By Yossi Alpher
Successive Israeli governments since those of Prime Minister Ariel Sharon have made nearly every mistake possible in creating the West Bank security fence. Yet the fence has not only served its original security purpose well; it has also delineated the broad outline of a future Israeli-Palestinian border everywhere in the West Bank except Jerusalem.
A brief review of those mistakes is instructive for appreciating the role the fence has played in the past decade of Israeli-Palestinian relations. The first and worst mistake, by Sharon and the defense establishment, was to look upon the fence idea as the opportunity for a land grab: a chance to link as much of the West Bank as possible to Israel and expand the territory under the control of specific settlements. This was a clear violation of the primary intent of those Israeli security experts who advocated the fence in the first place: a green line fence that would separate potential Palestinian terrorists from the heartland of Israel. Here we recall that the fence idea evolved in 2001-3 at the height of the Palestinian suicide bomber campaign inside Israeli mainstream cities, and that the model for the West Bank fence was the fence surrounding the Gaza Strip, which sits exactly on the green line and has never been successfully breached by a terrorist attack.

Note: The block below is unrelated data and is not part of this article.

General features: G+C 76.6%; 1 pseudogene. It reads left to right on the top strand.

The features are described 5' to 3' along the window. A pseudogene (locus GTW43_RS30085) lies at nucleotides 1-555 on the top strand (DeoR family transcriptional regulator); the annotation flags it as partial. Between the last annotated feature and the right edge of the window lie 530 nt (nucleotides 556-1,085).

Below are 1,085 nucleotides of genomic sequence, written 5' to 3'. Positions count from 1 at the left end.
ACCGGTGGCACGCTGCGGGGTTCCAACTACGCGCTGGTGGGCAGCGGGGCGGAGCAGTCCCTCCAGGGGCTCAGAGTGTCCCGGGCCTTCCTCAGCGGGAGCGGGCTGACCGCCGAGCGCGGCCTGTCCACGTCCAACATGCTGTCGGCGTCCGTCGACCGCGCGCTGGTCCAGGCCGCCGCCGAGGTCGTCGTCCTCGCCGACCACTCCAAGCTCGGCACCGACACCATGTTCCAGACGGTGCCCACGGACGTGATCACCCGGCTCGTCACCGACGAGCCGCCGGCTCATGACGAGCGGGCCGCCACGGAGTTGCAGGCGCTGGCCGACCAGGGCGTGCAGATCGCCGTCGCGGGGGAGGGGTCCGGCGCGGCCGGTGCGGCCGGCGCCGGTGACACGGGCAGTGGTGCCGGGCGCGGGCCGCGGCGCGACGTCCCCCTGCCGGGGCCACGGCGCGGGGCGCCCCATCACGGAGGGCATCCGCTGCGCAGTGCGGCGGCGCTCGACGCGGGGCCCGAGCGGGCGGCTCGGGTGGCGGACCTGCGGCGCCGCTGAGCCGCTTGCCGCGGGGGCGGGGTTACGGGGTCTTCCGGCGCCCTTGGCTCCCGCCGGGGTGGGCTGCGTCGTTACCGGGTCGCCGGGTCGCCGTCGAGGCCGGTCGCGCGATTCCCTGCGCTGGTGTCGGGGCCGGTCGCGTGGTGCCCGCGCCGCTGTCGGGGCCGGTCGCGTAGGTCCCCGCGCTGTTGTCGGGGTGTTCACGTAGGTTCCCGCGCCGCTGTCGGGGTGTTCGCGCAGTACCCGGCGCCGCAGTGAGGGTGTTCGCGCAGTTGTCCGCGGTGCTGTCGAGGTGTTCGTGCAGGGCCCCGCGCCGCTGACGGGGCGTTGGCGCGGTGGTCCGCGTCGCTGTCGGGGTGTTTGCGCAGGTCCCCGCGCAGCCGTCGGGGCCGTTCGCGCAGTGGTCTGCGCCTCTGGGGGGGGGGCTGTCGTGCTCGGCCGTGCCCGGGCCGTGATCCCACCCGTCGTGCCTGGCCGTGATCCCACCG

The land-grab intention was largely thwarted, and in a few areas is still being thwarted, by a combination of Israel High Court of Justice rulings and international and domestic Israeli pressure. Of the eight percent or so of the West Bank that is today “attached” to Israel by the fence, some portions still have little justification in terms of security.
The next mistake was to ignore the case brought by the Palestinians against the fence before the International Court of Justice in The Hague. The government of Israel’s blanket refusal to defend itself before the court ignored a golden opportunity to present to the world Israel’s case against the suicide bombings and the Palestinian leaders who actively or passively supported these attacks. Instead, the Court’s ruling in 2004 added considerable fuel to the international de-legitimization campaign against Israel. It also enabled the Palestinian side successfully to market the security barrier as a “wall”, when in fact it is 92 percent fence and only eight percent wall (in crowded urban areas like Jerusalem). Walls have a much more negative connotation in the international community than do fences. The Court’s ruling actually denotes the entire fence a “wall”.
Next came the mistake of building the fence/wall (here much of it is a wall) around Jerusalem on the basis of ideological/religious rather than security considerations. By forcibly attaching some 250,000 Jerusalem Palestinians to Israel and detaching them from the West Bank where their political, cultural and commercial links lie — all in the name of “united Jerusalem, eternal capital of Israel” — Israel clearly acted against its long-term strategic interests and laid the foundations for future physical and political strife.